Before my son was born, he was a high school dropout. Before my son was born, he was incarcerated. Before my son was born, he was a teen father. Before my son was born, he was bleeding to death in the street – the assailant was another child that looked like him, or a police officer who was afraid of him. I would be raising a Black boy in America. Statistically, my son was all these things before I’d ever seen his face.
He was, and is, a Black boy in America. The trajectory of his life would be an uphill battle. But I refused to let it be. I knew of a power. The power of reading. From an early age, my parents encouraged me to read. They encouraged me to consume books like food. I made a decision for my son before he’d ever breathed air into his lungs; I’d make him a reader.
The day Coby was born was the day this research began. He never saw one night without a book in front of him. Whether he was sleeping or crying or hooked up to IV fluids in a hospital bed, my son would be read to every single night of his life. When he started formal school, he was the strongest reader in his kindergarten class. My goal had been accomplished. His place as top reader amongst his peers continued throughout his elementary, and middle school education. But it wouldn’t be until my son was in ninth grade that I’d see the full manifestation of building a love of reading into a Black boy.
In nearly every regard, Red was considered a “throw away” kid by the public school system. He was an African American orphan. Homeless. Living on his own. Functionally illiterate. A multiple retainee. Violent. On paper, he had nothing going in his favor. He showed up to my class after missing several weeks of the beginning of the school year. He also came with a warning label of sorts. School leaders told me, “watch out for that kid”, “be careful around him”, “he won’t do any work”, and my favorite, “don’t even try with him.” I was too young and too idealistic to believe any of that. I knew the transformative power of reading. I had a hunch that if I could find the right text for Red, that I could change his life – through literacy.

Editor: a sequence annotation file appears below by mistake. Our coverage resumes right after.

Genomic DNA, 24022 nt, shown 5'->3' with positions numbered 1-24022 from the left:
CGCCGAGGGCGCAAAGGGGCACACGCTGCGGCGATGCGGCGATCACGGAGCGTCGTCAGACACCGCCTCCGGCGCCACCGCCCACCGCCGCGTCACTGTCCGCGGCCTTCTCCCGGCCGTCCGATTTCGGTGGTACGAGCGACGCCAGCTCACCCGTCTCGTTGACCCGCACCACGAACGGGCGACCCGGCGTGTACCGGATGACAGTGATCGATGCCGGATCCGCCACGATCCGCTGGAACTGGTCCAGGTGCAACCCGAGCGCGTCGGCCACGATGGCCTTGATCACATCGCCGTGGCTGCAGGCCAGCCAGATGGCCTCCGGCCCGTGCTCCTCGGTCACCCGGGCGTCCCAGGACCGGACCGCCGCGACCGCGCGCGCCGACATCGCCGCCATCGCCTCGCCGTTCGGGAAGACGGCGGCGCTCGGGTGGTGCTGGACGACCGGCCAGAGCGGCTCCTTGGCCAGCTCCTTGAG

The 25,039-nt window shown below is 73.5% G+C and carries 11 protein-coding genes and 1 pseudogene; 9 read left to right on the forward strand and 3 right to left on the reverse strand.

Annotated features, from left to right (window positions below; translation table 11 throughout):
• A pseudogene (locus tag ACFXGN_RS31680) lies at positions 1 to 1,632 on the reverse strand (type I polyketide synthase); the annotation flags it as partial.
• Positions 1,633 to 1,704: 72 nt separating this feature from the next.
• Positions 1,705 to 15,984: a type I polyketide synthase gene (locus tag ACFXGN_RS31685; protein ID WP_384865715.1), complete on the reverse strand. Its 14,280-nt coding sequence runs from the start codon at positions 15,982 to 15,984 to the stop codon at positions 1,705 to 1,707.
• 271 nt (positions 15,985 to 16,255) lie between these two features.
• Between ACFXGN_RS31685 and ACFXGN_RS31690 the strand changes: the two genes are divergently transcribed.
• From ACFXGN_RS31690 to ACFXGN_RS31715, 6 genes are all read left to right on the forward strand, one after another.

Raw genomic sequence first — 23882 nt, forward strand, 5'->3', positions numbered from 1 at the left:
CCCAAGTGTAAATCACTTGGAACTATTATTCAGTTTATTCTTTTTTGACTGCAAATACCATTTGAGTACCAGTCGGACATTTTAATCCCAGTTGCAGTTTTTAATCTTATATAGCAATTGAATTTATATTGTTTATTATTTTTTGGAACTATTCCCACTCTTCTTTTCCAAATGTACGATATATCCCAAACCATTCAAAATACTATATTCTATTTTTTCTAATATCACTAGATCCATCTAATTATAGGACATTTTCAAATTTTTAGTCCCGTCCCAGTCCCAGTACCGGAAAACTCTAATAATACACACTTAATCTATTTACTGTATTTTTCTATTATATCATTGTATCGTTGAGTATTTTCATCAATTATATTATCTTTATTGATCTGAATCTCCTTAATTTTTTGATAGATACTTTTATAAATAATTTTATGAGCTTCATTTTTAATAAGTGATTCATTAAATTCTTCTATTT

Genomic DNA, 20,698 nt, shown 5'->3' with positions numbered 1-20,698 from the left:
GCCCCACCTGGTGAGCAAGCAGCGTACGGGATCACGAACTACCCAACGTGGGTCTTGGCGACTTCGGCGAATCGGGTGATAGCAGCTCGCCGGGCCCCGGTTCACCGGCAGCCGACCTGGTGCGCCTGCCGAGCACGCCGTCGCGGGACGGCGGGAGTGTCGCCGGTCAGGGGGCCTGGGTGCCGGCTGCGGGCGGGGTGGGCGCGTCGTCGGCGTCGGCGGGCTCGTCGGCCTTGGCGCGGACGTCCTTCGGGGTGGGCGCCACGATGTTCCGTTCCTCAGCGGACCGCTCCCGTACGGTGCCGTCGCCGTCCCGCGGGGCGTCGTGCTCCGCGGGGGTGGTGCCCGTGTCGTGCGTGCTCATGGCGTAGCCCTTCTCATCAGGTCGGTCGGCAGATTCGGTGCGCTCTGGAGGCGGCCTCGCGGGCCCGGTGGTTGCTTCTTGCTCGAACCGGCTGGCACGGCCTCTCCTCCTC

In his first two weeks in my class, Red was not interested in anything I was doing. He slept. Then we began Lorraine Hansberry’s A Raisin in the Sun. I front-loaded the novel by talking to the students about racism, classicism, The Civil Rights Movement and many other obstacles the Younger family faced. I also shared the inspiration for Hansberry’s play, A Dream Deferred by Langston Hughes. I was enthusiastic about the unit. However, my students seemed nonplussed about it – all of it. As expected, Red was the most disengaged of them all. I continued to move ahead, my enthusiasm unwaning, because I knew there was something transformative about this work of literature. I just knew there was something in this work for Red.
The first day we read, I took volunteers to read parts. Not one hand went up. So I decided to read all the parts myself. Pulling from the characters in my own life, I became every character in the play. After two days of my one-woman show, my students began volunteering. By day four they were arguing over parts, and on day five I had to create a system for character sign up. When the bell rang, Red lingered.